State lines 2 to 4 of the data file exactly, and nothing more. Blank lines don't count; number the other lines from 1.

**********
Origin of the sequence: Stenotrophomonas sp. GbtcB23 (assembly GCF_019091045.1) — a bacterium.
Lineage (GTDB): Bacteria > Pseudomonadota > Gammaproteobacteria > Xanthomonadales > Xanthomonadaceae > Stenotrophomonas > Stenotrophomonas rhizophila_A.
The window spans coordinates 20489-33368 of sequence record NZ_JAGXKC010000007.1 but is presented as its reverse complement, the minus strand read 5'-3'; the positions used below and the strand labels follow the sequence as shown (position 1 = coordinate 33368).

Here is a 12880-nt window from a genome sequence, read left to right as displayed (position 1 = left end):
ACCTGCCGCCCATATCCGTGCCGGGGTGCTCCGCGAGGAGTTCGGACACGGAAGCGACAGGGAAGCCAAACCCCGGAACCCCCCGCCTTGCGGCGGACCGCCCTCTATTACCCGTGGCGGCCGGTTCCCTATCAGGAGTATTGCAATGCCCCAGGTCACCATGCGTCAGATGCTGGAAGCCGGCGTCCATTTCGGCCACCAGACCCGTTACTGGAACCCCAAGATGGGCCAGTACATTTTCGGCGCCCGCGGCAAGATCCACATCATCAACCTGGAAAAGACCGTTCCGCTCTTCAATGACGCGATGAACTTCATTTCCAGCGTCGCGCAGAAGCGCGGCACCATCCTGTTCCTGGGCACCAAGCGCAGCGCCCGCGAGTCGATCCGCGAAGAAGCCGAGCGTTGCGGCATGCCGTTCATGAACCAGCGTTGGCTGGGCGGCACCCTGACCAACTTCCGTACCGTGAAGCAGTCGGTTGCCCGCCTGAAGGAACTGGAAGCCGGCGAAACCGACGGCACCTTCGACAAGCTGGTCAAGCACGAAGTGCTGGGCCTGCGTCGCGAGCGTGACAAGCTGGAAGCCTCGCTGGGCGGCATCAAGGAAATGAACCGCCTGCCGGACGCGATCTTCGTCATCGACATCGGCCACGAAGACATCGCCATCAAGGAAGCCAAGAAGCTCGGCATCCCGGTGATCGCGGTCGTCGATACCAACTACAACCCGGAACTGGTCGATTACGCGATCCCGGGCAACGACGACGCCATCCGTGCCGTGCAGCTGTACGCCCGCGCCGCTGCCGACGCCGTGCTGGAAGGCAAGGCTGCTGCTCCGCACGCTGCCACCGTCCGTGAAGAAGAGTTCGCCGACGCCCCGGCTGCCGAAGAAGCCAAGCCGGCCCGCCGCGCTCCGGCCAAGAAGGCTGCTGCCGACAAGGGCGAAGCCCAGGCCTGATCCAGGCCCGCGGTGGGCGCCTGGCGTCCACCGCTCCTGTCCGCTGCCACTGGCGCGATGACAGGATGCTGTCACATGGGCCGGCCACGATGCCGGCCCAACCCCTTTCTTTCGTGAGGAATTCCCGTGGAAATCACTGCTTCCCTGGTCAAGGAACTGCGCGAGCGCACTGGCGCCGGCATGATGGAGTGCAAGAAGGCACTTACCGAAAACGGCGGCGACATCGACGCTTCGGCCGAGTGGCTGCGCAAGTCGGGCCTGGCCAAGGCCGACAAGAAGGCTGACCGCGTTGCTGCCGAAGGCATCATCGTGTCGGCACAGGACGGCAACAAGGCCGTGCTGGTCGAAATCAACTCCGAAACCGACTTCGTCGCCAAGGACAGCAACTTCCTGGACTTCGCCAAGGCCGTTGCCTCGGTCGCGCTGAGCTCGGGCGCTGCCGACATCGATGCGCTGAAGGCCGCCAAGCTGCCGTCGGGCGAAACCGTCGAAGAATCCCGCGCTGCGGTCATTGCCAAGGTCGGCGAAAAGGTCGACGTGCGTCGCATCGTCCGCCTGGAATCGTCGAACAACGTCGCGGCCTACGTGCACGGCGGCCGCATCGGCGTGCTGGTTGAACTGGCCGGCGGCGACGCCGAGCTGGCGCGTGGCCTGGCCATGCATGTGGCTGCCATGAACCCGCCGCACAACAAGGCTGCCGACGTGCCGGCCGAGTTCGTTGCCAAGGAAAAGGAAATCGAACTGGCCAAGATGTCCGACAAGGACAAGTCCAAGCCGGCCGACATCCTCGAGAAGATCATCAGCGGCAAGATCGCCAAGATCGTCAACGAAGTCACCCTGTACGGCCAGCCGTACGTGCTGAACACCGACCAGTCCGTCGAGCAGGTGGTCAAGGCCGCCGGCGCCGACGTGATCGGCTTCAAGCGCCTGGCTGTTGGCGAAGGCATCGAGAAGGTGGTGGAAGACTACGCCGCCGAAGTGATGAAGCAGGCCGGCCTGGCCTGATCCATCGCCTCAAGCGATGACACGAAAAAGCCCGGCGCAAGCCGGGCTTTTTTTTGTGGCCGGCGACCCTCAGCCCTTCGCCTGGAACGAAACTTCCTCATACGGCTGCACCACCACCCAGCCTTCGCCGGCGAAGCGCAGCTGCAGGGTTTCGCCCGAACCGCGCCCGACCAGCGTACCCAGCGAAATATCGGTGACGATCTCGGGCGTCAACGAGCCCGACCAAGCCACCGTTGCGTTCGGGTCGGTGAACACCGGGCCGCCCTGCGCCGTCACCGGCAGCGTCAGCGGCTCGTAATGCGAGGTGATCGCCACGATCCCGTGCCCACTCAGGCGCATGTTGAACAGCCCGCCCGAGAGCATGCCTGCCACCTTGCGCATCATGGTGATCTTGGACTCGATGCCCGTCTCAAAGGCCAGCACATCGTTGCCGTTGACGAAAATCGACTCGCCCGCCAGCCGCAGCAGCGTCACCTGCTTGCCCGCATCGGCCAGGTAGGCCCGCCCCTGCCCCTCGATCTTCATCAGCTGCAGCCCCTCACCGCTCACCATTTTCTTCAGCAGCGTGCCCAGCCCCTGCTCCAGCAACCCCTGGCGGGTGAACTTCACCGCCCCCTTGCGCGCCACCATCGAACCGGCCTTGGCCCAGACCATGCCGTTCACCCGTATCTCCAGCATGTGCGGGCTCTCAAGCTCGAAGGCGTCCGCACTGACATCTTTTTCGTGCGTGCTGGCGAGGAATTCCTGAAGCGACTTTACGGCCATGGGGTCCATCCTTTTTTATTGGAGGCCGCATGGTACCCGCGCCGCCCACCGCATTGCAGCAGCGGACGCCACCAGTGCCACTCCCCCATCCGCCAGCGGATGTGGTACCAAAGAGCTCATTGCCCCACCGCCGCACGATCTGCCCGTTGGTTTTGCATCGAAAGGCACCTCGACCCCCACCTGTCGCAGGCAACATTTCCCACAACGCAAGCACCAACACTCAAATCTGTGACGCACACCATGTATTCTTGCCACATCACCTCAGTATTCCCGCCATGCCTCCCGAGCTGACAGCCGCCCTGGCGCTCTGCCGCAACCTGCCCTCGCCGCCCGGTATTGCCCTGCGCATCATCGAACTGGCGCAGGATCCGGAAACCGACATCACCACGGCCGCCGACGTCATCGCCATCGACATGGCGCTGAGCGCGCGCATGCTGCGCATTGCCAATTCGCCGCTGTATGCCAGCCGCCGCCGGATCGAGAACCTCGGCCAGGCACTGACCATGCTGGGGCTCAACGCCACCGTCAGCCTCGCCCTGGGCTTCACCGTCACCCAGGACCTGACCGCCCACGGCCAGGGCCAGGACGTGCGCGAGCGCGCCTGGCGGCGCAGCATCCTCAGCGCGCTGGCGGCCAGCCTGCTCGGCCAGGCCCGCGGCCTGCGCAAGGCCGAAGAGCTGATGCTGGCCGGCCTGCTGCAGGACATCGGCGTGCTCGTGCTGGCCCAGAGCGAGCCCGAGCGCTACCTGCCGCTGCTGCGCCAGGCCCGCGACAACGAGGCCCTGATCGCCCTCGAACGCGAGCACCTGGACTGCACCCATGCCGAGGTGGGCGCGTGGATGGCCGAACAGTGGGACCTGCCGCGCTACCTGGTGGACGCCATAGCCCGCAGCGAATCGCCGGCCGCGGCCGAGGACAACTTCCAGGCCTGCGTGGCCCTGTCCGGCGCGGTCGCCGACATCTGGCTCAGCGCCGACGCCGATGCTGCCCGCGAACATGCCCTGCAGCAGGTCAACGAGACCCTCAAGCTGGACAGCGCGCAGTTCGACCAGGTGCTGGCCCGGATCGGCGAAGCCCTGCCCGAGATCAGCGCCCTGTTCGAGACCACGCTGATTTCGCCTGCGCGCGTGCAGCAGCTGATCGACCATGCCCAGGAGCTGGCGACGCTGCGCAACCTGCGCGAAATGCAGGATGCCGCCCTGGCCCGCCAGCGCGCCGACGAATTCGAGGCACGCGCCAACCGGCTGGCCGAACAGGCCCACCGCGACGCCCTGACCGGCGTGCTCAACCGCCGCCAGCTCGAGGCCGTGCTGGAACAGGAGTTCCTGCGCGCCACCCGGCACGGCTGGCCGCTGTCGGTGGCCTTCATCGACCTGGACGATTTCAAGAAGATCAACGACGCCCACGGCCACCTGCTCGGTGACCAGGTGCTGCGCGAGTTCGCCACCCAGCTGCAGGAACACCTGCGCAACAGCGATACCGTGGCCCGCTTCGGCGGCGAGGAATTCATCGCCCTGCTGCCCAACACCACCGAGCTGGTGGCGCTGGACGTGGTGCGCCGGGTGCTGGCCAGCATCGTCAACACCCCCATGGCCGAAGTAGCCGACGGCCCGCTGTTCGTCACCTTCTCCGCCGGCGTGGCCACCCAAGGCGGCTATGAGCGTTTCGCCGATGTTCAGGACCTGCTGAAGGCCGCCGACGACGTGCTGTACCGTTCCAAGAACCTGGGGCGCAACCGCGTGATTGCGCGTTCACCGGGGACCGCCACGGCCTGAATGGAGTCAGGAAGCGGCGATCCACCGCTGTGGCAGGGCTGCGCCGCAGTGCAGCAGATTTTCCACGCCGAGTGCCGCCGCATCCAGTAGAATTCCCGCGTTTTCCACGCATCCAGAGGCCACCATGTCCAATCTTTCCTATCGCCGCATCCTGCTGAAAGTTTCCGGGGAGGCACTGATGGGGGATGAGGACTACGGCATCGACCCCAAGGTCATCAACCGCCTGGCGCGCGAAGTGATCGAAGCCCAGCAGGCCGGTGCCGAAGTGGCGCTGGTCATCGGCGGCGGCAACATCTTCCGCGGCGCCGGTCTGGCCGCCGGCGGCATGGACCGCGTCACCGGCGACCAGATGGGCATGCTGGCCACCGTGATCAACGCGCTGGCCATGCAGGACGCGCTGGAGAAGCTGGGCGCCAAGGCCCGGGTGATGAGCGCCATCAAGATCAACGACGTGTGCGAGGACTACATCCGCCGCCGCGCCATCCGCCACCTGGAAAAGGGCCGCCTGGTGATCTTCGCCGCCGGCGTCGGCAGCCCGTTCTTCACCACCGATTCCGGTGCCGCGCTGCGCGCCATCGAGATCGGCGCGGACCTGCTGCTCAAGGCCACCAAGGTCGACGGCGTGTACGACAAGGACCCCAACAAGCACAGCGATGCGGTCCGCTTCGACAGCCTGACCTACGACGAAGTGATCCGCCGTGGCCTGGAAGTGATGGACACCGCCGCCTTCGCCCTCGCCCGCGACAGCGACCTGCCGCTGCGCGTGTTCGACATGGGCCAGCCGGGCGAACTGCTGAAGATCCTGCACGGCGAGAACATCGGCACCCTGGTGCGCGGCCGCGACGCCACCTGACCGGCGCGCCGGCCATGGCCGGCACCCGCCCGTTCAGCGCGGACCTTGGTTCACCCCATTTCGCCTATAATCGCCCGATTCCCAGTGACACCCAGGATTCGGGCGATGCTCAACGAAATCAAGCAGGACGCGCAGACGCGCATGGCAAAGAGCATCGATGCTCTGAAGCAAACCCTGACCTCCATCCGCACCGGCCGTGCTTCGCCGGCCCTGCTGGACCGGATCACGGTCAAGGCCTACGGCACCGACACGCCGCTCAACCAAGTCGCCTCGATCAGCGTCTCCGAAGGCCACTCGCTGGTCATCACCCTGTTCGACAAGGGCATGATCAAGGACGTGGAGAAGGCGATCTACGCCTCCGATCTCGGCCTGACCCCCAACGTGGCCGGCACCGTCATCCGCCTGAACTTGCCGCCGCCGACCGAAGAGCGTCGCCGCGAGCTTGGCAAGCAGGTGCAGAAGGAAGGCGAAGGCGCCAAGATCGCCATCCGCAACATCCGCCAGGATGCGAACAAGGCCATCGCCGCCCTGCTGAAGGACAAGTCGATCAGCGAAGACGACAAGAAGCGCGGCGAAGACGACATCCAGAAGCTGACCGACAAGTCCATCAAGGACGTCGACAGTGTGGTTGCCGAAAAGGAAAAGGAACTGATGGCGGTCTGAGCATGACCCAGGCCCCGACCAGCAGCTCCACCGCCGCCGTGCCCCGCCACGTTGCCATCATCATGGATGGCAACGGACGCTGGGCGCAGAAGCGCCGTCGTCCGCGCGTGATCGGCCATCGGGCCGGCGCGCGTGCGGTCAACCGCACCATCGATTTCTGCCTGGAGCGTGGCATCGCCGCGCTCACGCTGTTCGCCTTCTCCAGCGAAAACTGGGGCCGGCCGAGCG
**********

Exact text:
Lineage (GTDB): Bacteria > Pseudomonadota > Gammaproteobacteria > Xanthomonadales > Xanthomonadaceae > Stenotrophomonas > Stenotrophomonas rhizophila_A.
The window spans coordinates 20489-33368 of sequence record NZ_JAGXKC010000007.1 but is presented as its reverse complement, the minus strand read 5'-3'; the positions used below and the strand labels follow the sequence as shown (position 1 = coordinate 33368).

Here is a 12880-nt window from a genome sequence, read left to right as displayed (position 1 = left end):